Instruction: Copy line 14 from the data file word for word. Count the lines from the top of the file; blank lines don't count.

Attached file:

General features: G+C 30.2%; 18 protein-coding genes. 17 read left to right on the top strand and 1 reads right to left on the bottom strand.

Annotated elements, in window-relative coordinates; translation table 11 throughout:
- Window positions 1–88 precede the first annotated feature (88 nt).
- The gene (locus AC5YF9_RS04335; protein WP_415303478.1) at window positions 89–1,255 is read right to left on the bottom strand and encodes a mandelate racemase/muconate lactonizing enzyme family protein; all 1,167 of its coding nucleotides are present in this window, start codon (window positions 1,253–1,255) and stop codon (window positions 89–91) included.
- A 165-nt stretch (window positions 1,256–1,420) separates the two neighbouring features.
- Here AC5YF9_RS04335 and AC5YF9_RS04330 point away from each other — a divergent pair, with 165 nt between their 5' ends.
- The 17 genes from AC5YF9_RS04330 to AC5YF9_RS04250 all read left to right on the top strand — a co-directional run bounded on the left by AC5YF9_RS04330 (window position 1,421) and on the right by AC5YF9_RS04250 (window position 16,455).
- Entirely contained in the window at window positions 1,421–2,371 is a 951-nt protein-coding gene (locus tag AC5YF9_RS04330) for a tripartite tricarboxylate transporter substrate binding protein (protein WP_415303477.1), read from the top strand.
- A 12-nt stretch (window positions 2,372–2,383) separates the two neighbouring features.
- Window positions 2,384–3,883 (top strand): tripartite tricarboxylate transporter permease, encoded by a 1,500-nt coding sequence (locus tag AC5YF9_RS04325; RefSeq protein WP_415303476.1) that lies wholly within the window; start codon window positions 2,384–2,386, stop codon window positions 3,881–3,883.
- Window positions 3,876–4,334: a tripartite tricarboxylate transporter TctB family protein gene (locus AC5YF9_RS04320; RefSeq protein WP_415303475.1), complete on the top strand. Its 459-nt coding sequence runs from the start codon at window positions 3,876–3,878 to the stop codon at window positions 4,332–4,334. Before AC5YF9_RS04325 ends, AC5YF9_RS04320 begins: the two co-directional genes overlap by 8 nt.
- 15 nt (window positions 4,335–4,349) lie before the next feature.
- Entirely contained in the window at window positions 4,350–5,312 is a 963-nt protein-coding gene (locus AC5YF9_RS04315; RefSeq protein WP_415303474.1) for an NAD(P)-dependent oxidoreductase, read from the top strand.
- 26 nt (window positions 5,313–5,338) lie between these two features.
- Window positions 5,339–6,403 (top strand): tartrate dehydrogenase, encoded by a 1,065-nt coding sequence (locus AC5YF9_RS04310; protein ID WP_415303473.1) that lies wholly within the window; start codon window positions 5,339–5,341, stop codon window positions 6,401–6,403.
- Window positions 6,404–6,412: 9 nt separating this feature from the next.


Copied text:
- 26 nt (window positions 5,313–5,338) lie between these two features.